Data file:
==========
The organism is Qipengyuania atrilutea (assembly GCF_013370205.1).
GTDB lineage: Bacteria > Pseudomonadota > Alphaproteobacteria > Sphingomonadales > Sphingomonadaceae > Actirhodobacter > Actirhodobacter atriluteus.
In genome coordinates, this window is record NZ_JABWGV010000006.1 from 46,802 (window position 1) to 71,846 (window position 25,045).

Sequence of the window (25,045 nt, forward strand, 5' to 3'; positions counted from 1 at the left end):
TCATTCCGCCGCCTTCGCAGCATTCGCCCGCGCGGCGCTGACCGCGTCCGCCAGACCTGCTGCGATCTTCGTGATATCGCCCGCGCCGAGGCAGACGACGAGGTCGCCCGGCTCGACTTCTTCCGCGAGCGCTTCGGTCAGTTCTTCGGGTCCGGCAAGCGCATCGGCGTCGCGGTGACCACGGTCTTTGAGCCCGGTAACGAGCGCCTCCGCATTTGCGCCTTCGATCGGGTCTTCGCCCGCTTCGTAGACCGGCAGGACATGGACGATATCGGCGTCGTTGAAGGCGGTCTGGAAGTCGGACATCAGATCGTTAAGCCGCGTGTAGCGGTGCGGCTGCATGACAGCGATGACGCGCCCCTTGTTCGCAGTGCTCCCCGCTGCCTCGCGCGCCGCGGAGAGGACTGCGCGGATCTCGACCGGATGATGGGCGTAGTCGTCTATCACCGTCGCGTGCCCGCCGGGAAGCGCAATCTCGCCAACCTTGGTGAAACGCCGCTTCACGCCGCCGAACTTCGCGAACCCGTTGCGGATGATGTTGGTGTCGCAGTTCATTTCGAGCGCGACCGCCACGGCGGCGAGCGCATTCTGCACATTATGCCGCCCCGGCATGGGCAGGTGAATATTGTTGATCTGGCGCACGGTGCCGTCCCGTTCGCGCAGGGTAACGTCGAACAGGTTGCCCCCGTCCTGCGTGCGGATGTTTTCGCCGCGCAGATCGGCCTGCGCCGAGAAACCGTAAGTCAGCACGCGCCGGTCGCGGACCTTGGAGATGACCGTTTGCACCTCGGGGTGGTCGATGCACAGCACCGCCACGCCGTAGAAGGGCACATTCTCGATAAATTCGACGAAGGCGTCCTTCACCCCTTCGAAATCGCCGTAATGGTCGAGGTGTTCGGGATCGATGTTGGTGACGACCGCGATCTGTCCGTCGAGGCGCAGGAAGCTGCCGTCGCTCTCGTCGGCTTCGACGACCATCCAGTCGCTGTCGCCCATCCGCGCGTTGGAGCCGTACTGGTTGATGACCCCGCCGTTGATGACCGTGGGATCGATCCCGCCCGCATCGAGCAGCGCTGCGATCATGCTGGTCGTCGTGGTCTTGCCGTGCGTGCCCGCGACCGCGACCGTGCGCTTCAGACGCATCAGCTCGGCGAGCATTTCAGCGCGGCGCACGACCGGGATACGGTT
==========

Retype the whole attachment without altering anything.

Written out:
The organism is Qipengyuania atrilutea (assembly GCF_013370205.1).
GTDB lineage: Bacteria > Pseudomonadota > Alphaproteobacteria > Sphingomonadales > Sphingomonadaceae > Actirhodobacter > Actirhodobacter atriluteus.
In genome coordinates, this window is record NZ_JABWGV010000006.1 from 46,802 (window position 1) to 71,846 (window position 25,045).

Sequence of the window (25,045 nt, forward strand, 5' to 3'; positions counted from 1 at the left end):
TCATTCCGCCGCCTTCGCAGCATTCGCCCGCGCGGCGCTGACCGCGTCCGCCAGACCTGCTGCGATCTTCGTGATATCGCCCGCGCCGAGGCAGACGACGAGGTCGCCCGGCTCGACTTCTTCCGCGAGCGCTTCGGTCAGTTCTTCGGGTCCGGCAAGCGCATCGGCGTCGCGGTGACCACGGTCTTTGAGCCCGGTAACGAGCGCCTCCGCATTTGCGCCTTCGATCGGGTCTTCGCCCGCTTCGTAGACCGGCAGGACATGGACGATATCGGCGTCGTTGAAGGCGGTCTGGAAGTCGGACATCAGATCGTTAAGCCGCGTGTAGCGGTGCGGCTGCATGACAGCGATGACGCGCCCCTTGTTCGCAGTGCTCCCCGCTGCCTCGCGCGCCGCGGAGAGGACTGCGCGGATCTCGACCGGATGATGGGCGTAGTCGTCTATCACCGTCGCGTGCCCGCCGGGAAGCGCAATCTCGCCAACCTTGGTGAAACGCCGCTTCACGCCGCCGAACTTCGCGAACCCGTTGCGGATGATGTTGGTGTCGCAGTTCATTTCGAGCGCGACCGCCACGGCGGCGAGCGCATTCTGCACATTATGCCGCCCCGGCATGGGCAGGTGAATATTGTTGATCTGGCGCACGGTGCCGTCCCGTTCGCGCAGGGTAACGTCGAACAGGTTGCCCCCGTCCTGCGTGCGGATGTTTTCGCCGCGCAGATCGGCCTGCGCCGAGAAACCGTAAGTCAGCACGCGCCGGTCGCGGACCTTGGAGATGACCGTTTGCACCTCGGGGTGGTCGATGCACAGCACCGCCACGCCGTAGAAGGGCACATTCTCGATAAATTCGACGAAGGCGTCCTTCACCCCTTCGAAATCGCCGTAATGGTCGAGGTGTTCGGGATCGATGTTGGTGACGACCGCGATCTGTCCGTCGAGGCGCAGGAAGCTGCCGTCGCTCTCGTCGGCTTCGACGACCATCCAGTCGCTGTCGCCCATCCGCGCGTTGGAGCCGTACTGGTTGATGACCCCGCCGTTGATGACCGTGGGATCGATCCCGCCCGCATCGAGCAGCGCTGCGATCATGCTGGTCGTCGTGGTCTTGCCGTGCGTGCCCGCGACCGCGACCGTGCGCTTCAGACGCATCAGCTCGGCGAGCATTTCAGCGCGGCGCACGACCGGGATACGGTT